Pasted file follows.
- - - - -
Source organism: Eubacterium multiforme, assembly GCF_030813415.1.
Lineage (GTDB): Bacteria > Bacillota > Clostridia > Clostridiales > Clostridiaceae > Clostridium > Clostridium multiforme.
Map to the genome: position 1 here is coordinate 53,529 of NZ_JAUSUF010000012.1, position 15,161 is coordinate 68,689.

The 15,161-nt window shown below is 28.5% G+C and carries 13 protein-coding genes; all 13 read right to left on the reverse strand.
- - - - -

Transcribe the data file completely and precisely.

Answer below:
Source organism: Eubacterium multiforme, assembly GCF_030813415.1.
Lineage (GTDB): Bacteria > Bacillota > Clostridia > Clostridiales > Clostridiaceae > Clostridium > Clostridium multiforme.
Map to the genome: position 1 here is coordinate 53,529 of NZ_JAUSUF010000012.1, position 15,161 is coordinate 68,689.

The 15,161-nt window shown below is 28.5% G+C and carries 13 protein-coding genes; all 13 read right to left on the reverse strand.